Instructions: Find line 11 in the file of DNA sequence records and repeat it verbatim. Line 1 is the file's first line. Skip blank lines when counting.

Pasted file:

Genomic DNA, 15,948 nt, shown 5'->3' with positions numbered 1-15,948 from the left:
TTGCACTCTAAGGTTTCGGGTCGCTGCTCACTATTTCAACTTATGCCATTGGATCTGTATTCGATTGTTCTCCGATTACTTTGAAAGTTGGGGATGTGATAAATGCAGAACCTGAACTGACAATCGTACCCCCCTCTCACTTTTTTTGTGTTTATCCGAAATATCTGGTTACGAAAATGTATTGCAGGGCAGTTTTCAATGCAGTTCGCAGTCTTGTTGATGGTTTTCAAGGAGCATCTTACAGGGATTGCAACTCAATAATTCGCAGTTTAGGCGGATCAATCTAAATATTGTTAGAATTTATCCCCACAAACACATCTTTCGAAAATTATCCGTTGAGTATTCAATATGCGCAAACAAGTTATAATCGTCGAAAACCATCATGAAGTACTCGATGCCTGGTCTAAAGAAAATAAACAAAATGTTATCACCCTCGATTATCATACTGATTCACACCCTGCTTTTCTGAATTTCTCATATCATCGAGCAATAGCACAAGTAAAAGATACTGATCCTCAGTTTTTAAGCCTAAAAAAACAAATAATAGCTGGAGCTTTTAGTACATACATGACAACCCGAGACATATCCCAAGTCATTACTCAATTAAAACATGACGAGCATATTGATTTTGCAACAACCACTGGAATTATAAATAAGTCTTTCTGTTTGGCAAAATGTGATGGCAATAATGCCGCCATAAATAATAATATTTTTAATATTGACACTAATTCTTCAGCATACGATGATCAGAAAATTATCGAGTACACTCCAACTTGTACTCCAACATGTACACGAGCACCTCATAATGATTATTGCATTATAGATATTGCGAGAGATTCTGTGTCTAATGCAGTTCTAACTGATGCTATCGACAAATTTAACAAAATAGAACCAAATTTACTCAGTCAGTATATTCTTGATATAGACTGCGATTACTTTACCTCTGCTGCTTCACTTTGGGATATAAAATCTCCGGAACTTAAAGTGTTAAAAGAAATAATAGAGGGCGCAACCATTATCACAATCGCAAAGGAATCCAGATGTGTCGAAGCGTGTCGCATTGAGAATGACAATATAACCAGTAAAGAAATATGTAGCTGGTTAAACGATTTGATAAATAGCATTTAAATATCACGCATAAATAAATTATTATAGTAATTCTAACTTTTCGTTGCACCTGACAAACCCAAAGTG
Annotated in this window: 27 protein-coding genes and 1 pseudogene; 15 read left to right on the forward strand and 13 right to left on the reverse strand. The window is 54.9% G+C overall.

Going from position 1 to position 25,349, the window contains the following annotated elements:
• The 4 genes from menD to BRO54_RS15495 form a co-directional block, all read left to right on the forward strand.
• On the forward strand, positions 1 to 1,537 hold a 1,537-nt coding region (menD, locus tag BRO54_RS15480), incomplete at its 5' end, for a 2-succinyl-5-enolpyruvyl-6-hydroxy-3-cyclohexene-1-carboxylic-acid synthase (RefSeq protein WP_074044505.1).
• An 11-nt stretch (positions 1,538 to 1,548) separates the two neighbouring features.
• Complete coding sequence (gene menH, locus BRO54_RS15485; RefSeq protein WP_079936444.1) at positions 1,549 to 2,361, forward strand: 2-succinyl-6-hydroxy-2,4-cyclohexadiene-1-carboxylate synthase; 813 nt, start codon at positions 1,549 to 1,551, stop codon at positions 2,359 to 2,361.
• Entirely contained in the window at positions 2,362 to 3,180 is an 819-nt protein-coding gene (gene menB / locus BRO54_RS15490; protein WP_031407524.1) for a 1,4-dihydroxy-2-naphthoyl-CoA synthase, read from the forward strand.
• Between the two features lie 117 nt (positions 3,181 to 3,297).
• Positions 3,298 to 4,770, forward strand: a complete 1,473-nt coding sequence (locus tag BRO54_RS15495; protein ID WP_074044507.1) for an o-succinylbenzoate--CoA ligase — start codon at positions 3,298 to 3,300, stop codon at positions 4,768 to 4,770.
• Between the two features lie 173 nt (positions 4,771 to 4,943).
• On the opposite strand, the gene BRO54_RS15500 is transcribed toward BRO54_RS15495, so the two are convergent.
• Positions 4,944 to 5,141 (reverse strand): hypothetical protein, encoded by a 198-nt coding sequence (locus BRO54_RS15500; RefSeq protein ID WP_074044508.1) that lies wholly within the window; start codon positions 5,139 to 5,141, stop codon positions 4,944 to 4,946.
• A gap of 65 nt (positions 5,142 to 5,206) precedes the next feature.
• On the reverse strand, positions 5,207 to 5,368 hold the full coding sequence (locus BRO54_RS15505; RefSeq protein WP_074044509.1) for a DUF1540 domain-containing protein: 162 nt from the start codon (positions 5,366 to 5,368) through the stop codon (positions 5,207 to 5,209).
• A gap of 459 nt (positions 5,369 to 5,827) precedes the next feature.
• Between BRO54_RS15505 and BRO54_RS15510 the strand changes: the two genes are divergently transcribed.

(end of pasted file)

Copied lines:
• Positions 3,298 to 4,770, forward strand: a complete 1,473-nt coding sequence (locus tag BRO54_RS15495; protein ID WP_074044507.1) for an o-succinylbenzoate--CoA ligase — start codon at positions 3,298 to 3,300, stop codon at positions 4,768 to 4,770.